The Twelve Tribes of Hattie
By Ayana Mathis
In “The Twelve Tribes of Hattie,” first-time author Ayana Mathis walks upon some of the richest thematic terrain America’s history can offer a novelist.
Her protagonist, Hattie Shepherd, arrives in Philadelphia from Georgia in the mid-1920s, one of a legion of travelers in the great migration, that movement of African-Americans from the Jim Crow South to the promise and relative freedom of the North.
The great migration gave us the Harlem Renaissance and too many great American writers to list here. It ended in the middle of the last century but has never lost its influence on the American imagination. Toni Morrison tapped into that collective experience to write one of the best American novels of the 20th century, “Song of Solomon.”
“Song of Solomon” was the second book Oprah Winfrey chose for the wildly influential book club she started in 1996. This month the recently relaunched “Oprah’s Book Club 2.0” chose as its second selection another book of fiction published by Knopf: “The Twelve Tribes of Hattie.”
Thanks to Oprah, Mathis is now the beneficiary of the book world’s most precious and rare commodity: buzz. Thousands of people will soon buy a copy of “The Twelve Tribes of Hattie.” Those who read expecting to discover a great work of narrative art, however, are going to be disappointed. “The Twelve Tribes of Hattie” is a competently written melodrama that only intermittently achieves anything resembling literary excellence.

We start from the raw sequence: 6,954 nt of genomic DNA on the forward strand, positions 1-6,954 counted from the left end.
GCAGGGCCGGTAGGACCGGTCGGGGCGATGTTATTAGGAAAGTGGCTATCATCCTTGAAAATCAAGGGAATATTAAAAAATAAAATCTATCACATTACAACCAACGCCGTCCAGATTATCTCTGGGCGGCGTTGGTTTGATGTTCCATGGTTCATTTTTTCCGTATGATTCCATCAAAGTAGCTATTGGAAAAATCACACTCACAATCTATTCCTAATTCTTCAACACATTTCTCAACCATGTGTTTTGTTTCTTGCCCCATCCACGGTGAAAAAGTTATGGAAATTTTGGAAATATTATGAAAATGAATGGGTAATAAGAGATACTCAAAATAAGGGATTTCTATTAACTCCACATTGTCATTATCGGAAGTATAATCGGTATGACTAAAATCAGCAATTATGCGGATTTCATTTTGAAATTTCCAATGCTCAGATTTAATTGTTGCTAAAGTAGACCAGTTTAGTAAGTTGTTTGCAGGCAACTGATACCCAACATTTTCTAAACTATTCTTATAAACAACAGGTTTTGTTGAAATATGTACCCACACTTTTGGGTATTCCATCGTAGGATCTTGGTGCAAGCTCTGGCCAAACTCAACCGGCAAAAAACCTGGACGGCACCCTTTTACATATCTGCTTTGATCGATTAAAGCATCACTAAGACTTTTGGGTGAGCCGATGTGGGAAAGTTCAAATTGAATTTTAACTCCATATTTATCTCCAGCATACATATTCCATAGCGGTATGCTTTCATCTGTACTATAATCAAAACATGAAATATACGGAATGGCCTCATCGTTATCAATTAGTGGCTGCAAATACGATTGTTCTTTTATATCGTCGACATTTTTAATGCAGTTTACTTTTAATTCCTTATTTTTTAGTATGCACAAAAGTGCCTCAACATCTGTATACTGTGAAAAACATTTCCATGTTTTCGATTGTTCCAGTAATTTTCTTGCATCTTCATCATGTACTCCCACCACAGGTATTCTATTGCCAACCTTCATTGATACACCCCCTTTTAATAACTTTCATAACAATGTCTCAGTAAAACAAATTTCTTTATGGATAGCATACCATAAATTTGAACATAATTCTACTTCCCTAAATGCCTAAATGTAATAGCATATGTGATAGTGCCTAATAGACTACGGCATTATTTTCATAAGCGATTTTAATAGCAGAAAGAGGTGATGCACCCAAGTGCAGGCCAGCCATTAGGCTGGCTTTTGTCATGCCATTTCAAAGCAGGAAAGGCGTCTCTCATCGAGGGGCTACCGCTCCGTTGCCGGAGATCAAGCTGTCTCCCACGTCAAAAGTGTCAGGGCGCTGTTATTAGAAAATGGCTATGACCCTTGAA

Mathis is a graduate of the famous Iowa Writers’ Workshop, and her work is not lacking in ambition. It begins in 1925, with teenage Hattie’s arrival in Philadelphia. An illness has beset her two infant children. They have names that sound beautiful and hopeful to her Southern ear: Philadelphia and Jubilee. And they are dying.
With a series of interlinked short stories, Mathis brings the narrative of Hattie’s progeny all the way up to the 1980s. We see her children grow up, and Hattie herself suffer into an embittered middle age.
Hattie’s own emotional struggles as a mother of eight are given the stark, superficial treatment of your average afternoon talk show. Poor Hattie is pummeled again and again by fate and injustice. Her life as a character in this book is defined almost entirely by the fact that she bears children ― again and again.
Nothing, it seems, is able to liberate the characters in “The Twelve Tribes of Hattie” from the melodramatic prison in which Mathis has placed them.
As the year 1968 arrives, we find Hattie’s affluent, now-adult daughter caught in a kind of Victorian-era drawing-room drama with the hired help, without a hint of the seismic shifts in attitudes that are sweeping through the country.
In the end, “The Twelve Tribes of Hattie” is a callow work by a writer of still unpolished talents. Our great novelists give us fully rounded characters whose lives reflect the limitations, the possibilities and the wonder of the times in which they live. Mathis gives us a one-dimensional portrait of their suffering ― and little else.